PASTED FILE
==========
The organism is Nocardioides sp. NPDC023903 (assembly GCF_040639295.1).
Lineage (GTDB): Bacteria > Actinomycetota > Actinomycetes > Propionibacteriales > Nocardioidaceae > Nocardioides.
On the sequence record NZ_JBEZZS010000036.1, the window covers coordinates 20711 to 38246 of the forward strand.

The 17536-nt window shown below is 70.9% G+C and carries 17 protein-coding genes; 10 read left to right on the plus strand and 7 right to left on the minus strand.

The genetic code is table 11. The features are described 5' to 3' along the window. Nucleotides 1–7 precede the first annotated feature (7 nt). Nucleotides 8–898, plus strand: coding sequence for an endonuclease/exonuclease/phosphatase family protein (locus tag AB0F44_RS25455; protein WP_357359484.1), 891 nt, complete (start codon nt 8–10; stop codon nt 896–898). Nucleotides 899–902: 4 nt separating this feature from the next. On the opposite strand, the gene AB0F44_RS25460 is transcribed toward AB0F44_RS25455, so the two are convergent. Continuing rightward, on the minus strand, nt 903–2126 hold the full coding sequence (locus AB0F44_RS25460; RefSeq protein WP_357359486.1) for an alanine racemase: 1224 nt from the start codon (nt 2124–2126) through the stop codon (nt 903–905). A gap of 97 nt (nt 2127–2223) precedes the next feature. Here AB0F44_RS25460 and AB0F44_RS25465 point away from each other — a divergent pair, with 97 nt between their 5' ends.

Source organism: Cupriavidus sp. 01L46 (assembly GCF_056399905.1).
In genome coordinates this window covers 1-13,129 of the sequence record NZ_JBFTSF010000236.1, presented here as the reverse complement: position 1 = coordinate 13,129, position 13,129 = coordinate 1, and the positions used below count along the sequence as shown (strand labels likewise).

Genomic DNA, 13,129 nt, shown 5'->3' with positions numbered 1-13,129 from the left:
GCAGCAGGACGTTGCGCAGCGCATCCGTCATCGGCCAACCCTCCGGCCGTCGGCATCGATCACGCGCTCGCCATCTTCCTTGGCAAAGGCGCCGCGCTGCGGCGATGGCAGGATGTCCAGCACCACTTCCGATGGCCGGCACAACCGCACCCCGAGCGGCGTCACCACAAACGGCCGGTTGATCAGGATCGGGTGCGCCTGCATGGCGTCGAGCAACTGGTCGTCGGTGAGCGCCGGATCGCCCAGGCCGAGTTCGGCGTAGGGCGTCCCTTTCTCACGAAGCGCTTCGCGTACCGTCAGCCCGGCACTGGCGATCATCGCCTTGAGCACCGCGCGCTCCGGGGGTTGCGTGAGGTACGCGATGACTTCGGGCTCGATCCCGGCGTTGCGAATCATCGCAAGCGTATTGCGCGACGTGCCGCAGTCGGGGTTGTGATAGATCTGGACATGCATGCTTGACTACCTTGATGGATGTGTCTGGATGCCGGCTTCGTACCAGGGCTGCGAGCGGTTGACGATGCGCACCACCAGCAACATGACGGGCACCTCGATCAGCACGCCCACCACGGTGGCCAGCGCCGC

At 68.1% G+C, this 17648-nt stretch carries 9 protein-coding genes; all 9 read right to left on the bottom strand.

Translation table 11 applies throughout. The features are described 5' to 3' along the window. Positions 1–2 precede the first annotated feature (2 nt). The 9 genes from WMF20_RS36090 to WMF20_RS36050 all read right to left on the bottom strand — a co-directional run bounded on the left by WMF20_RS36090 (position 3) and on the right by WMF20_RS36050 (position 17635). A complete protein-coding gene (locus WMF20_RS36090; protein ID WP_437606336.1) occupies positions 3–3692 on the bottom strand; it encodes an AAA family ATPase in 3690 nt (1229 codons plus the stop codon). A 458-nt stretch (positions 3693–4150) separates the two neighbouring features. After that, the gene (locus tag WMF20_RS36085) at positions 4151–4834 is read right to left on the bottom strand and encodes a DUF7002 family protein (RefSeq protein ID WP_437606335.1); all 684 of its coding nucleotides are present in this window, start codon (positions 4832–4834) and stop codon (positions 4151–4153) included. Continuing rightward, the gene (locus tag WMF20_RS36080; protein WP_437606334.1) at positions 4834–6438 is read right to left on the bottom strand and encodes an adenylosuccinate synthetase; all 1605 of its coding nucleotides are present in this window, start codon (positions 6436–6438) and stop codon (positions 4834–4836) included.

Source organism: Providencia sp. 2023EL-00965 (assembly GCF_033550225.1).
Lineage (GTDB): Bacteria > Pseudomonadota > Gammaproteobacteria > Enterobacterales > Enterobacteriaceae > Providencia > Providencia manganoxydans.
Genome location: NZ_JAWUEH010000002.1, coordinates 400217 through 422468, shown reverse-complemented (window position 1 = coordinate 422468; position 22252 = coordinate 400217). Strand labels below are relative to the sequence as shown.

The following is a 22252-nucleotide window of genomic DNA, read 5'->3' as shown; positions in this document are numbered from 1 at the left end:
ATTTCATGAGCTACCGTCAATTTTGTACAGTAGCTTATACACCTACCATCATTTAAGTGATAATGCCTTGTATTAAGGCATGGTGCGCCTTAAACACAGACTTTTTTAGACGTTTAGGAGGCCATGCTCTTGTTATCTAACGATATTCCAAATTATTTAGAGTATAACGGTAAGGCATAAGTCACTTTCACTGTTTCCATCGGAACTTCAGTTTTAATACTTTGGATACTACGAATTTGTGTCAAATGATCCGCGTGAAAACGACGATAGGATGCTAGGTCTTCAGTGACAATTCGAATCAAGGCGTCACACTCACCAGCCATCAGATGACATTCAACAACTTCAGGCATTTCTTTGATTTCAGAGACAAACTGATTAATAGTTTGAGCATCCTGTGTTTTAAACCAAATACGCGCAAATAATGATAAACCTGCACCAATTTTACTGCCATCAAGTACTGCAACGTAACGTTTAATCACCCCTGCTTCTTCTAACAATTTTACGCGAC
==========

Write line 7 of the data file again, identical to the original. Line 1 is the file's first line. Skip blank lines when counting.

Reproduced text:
In genome coordinates this window covers 1-13,129 of the sequence record NZ_JBFTSF010000236.1, presented here as the reverse complement: position 1 = coordinate 13,129, position 13,129 = coordinate 1, and the positions used below count along the sequence as shown (strand labels likewise).